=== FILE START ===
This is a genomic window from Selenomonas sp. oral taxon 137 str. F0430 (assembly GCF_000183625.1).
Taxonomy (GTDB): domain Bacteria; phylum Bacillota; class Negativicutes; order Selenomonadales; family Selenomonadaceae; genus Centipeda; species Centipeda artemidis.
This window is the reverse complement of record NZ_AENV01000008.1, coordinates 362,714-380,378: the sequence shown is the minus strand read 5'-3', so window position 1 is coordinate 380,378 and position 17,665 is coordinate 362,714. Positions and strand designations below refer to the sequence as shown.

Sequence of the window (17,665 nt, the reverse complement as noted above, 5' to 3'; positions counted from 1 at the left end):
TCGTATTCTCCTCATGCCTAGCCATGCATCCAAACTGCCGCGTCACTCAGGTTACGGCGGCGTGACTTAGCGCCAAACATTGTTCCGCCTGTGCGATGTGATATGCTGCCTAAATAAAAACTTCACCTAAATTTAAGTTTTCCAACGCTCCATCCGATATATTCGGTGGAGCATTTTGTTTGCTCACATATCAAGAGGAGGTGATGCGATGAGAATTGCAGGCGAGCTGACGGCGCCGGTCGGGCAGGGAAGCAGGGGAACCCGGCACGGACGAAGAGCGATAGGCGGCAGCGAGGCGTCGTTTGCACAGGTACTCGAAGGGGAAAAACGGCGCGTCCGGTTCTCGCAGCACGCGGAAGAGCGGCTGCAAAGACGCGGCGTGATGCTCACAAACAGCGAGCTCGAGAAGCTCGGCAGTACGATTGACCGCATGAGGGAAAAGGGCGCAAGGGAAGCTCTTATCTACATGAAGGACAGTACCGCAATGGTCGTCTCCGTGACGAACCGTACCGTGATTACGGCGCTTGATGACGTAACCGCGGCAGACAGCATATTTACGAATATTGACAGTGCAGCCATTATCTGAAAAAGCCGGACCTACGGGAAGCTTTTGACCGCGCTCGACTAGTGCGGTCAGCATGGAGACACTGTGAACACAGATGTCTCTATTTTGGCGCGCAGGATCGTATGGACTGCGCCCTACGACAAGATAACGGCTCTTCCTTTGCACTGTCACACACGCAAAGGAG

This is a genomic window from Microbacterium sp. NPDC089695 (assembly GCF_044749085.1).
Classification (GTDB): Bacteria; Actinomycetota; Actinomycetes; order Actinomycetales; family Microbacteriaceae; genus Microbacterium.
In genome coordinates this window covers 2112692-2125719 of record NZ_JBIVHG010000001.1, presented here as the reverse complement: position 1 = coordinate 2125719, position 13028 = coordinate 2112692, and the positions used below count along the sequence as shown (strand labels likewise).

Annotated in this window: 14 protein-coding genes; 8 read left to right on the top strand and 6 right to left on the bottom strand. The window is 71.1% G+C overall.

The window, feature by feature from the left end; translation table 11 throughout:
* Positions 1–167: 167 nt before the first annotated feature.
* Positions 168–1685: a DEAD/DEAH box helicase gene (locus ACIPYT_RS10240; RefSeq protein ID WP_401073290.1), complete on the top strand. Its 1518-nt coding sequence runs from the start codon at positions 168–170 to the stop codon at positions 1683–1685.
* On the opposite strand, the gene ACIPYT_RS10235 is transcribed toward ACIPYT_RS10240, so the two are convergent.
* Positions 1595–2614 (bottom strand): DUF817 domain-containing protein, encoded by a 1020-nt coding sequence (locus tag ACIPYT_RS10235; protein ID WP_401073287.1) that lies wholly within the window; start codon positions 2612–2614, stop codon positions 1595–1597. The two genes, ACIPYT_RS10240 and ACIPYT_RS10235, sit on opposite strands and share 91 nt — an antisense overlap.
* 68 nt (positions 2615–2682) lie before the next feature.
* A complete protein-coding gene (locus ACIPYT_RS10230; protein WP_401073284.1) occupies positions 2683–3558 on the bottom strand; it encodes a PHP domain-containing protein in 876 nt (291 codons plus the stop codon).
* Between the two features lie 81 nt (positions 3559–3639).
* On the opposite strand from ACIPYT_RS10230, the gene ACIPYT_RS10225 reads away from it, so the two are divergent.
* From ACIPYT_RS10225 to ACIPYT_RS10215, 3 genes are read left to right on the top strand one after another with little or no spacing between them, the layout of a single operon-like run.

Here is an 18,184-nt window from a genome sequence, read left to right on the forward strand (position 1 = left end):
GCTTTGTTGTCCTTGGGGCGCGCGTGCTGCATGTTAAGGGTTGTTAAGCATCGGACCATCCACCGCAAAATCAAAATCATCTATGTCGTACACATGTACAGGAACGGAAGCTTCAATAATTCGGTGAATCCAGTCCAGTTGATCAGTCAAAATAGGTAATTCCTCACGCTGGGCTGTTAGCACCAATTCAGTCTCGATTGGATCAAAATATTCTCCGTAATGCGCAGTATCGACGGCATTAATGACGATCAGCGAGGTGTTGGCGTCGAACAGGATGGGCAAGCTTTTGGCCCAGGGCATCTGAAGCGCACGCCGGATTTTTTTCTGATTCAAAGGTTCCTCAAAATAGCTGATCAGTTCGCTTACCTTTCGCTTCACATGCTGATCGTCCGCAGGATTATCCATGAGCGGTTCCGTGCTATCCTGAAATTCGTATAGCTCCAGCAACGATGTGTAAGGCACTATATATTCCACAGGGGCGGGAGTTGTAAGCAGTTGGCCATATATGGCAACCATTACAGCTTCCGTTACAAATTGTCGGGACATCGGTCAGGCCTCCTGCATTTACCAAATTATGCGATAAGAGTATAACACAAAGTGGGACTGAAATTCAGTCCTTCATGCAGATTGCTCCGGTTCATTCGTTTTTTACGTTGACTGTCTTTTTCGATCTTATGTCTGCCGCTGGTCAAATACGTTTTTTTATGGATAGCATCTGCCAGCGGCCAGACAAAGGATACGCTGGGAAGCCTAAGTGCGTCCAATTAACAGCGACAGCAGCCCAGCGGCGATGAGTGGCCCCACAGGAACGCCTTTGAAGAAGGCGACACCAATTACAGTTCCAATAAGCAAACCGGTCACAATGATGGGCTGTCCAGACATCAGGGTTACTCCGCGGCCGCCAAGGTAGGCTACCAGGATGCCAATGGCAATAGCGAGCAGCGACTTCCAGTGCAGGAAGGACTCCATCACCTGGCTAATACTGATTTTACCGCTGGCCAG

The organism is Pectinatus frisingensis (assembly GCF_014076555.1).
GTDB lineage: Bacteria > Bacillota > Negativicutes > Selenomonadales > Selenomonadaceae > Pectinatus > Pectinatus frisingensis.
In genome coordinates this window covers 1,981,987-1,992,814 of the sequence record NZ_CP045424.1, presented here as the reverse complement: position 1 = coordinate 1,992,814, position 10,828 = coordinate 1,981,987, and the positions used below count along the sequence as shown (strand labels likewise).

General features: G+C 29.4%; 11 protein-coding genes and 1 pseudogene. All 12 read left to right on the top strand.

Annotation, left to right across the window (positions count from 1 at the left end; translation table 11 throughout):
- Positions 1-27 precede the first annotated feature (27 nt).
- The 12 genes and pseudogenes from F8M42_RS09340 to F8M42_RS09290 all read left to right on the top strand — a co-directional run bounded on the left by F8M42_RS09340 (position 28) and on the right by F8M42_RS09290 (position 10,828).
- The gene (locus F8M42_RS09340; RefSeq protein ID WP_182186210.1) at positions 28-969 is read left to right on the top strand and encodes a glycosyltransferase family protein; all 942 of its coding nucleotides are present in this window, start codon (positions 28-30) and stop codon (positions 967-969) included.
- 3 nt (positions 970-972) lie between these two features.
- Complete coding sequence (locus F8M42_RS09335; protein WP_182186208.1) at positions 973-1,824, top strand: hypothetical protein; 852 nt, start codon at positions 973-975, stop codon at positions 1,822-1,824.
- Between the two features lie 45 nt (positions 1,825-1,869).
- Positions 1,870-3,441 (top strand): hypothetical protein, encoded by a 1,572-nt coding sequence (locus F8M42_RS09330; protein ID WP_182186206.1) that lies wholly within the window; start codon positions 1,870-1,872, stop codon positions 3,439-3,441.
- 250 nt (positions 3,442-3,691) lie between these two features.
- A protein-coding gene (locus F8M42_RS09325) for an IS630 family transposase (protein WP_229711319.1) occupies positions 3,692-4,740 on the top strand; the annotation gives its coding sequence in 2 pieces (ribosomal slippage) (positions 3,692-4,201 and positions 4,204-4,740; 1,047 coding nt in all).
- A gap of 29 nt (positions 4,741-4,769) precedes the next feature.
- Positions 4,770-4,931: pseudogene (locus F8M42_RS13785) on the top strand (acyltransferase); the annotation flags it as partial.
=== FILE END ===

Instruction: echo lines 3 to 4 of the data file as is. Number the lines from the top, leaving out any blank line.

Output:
This window is the reverse complement of record NZ_AENV01000008.1, coordinates 362,714-380,378: the sequence shown is the minus strand read 5'-3', so window position 1 is coordinate 380,378 and position 17,665 is coordinate 362,714. Positions and strand designations below refer to the sequence as shown.

Sequence of the window (17,665 nt, the reverse complement as noted above, 5' to 3'; positions counted from 1 at the left end):